I have used a thin line forever. Recently got a fleeceworks dressage shaped pad with the therawool against the horse. I really liked the way it kept the horse's back cooler and drier. I did not like the lack of shape to the topline. I think it bothered me more than the horse because his withers were not sore after 12 miles. The tack store is sending me an endurance shaped one to try that they say is much more contoured over the topline. The therawool is much easier to care for than the regular sheepskin or Mattes pads. I am inclined to leave my thinline at home for endurance as it does hold heat and the saddle is custom fitted for the horse.

            Comment


            • #7
              Originally posted by Bree
              ......she has a tendency to get back sore if ridden more than two days in a row.....
              Respectfully, that is very much not normal and no pad or shim will fix that. Especially since you are doing trail work and not collected, extremely arduous work..

              Consider the information you have provided us:
              1. Saddle fitter does not like the saddle on your horse
              2. Horse does not like the saddle on her for more than two days in a row

              That to me sounds like a saddle fit issue and I sincerely hope you reinvest in a better fitting saddle over an expensive halfpad that will not address the issue. It might be comfortable for you but remember the horse bears the brunt of the weight and you should find a saddle that is comfortable for your partner.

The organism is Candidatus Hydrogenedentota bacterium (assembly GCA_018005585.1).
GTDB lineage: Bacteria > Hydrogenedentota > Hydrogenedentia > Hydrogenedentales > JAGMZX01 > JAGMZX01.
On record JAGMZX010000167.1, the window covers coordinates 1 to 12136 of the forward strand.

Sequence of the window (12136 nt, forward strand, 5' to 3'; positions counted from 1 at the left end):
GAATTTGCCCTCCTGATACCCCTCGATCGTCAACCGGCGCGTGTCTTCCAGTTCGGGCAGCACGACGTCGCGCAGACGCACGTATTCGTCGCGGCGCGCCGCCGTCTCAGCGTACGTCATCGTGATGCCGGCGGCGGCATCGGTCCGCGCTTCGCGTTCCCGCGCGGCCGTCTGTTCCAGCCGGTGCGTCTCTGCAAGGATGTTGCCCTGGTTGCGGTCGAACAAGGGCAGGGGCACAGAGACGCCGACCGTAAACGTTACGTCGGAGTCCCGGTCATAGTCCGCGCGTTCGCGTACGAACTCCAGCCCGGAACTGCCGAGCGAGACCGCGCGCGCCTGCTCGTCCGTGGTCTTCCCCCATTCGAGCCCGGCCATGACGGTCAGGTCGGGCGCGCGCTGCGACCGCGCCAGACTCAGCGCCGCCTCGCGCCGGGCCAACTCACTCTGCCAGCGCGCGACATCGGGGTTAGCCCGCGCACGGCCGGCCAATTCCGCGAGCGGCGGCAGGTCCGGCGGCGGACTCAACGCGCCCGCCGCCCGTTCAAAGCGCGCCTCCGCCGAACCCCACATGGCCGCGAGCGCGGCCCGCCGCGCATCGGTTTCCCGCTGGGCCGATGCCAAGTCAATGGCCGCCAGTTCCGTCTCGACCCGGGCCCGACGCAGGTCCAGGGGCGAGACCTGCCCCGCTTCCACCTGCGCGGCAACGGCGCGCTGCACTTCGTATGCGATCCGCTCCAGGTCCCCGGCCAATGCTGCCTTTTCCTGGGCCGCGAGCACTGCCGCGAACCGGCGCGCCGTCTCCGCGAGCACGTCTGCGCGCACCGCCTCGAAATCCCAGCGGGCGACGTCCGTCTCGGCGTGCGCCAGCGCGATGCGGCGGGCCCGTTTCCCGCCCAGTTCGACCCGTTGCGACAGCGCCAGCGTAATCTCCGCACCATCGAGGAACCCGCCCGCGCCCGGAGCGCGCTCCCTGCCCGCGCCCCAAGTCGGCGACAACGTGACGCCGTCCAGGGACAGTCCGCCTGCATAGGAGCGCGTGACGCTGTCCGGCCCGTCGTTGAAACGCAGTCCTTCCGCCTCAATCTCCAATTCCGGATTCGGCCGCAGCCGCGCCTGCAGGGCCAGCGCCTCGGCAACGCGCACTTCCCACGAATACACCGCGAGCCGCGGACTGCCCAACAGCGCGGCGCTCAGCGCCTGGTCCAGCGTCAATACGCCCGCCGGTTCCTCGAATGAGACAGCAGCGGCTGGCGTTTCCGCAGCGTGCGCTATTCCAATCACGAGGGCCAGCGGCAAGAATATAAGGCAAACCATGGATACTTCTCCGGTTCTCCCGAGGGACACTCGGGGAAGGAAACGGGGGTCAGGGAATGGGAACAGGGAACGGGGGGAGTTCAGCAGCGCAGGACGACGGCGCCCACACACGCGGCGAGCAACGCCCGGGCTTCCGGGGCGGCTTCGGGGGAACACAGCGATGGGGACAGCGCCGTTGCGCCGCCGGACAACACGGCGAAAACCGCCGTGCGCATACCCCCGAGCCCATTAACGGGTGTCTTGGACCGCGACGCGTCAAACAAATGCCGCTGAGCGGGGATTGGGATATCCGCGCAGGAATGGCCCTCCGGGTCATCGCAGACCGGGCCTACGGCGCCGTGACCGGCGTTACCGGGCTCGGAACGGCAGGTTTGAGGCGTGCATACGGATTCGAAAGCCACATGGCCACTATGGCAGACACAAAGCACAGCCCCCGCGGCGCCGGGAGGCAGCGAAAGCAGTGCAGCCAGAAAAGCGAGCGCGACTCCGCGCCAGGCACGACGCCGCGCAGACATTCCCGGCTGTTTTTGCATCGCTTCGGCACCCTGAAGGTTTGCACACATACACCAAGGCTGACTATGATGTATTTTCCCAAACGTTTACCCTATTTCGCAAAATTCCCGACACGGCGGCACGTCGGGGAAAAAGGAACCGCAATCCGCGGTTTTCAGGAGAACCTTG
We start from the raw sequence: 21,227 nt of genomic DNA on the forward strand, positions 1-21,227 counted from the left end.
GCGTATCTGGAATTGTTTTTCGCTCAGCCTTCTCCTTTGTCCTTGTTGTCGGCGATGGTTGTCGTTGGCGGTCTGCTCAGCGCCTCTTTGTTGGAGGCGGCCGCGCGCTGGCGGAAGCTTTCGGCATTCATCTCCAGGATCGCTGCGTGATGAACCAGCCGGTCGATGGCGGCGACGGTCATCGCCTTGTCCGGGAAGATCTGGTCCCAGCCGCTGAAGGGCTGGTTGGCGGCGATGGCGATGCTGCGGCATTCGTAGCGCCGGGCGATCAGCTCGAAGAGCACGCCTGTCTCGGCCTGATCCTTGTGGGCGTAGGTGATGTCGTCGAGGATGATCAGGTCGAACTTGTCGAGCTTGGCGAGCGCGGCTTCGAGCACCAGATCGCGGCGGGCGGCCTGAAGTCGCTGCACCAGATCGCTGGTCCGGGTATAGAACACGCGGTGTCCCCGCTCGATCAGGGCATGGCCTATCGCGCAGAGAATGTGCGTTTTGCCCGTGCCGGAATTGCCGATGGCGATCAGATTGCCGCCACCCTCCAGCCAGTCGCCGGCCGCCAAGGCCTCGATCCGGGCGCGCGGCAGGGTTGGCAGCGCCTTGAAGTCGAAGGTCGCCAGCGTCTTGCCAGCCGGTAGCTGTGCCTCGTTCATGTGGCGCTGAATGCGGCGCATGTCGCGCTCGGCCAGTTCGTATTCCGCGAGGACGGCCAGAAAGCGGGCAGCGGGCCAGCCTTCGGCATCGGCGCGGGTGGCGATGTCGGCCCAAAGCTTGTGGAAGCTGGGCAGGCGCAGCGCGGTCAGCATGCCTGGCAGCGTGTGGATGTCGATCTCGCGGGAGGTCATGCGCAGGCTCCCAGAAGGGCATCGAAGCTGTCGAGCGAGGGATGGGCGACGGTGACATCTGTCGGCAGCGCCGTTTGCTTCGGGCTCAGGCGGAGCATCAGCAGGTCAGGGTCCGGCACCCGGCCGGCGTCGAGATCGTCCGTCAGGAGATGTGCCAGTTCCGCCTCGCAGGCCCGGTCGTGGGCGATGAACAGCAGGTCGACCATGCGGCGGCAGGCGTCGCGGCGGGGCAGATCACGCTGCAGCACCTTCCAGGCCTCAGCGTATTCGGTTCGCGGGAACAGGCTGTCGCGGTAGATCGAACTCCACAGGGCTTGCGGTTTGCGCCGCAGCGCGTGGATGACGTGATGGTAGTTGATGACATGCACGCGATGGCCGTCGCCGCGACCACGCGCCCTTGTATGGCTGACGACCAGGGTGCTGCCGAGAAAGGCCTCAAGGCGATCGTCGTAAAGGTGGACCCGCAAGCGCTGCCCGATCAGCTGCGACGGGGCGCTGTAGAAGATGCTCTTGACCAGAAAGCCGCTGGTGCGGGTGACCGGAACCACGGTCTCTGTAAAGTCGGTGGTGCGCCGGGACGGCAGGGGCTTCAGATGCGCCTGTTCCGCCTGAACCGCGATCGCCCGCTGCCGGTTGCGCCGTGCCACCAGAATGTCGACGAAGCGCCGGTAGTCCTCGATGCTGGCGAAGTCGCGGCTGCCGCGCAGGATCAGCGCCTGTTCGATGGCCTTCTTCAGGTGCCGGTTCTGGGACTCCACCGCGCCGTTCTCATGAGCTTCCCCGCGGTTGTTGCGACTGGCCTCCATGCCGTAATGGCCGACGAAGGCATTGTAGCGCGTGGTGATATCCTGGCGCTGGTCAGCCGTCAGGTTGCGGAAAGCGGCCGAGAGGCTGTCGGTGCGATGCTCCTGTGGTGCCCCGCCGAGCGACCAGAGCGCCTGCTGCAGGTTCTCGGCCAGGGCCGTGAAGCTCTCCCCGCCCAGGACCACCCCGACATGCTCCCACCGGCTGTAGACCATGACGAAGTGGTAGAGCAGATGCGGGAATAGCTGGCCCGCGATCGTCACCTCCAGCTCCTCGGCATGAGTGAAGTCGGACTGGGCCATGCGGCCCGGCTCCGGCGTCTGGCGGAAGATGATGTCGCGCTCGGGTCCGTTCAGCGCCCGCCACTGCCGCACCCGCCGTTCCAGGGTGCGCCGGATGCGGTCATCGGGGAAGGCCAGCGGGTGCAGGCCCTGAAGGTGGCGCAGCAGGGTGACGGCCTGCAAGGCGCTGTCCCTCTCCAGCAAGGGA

In my experience Wintecs are okay for some horses but very uncomfortable for others. Just in my experience it seems the tree points have a lot to do with the soreness, for whatever reason the gullet plates seem to not be in a shape that some horses find amenable.

              If the reason for pursuing the Wintec is expenses, there are plenty of saddles out there that are the same price or less that offer more comfort to the horse. I would look into Collegiates, Ovations, Ainsleys and Thorogoods.

              Don't waste $150-200 on a half pad. Invest that money into getting a saddle that is comfortable for your horse. If you continue to ride her in a saddle that hurts her eventually she will start to misbehave (including bucking, bolting, rearing, balking, etc) and you will be looking at long-term muscle damage, including SI and other compensational injuries.

              BTW Mattes and Thinline address two very different issues. Neither address an improperly fit saddle.
              AETERNUM VALE, INVICTUS - 7/10/2012

              Comment

              • Original Poster

                #8
                [QUOTE=beowulf;n9867651]

                Consider the information you have provided us:
                1. Saddle fitter does not like the saddle on your horse
                2. Horse does not like the saddle on her for more than two days in a row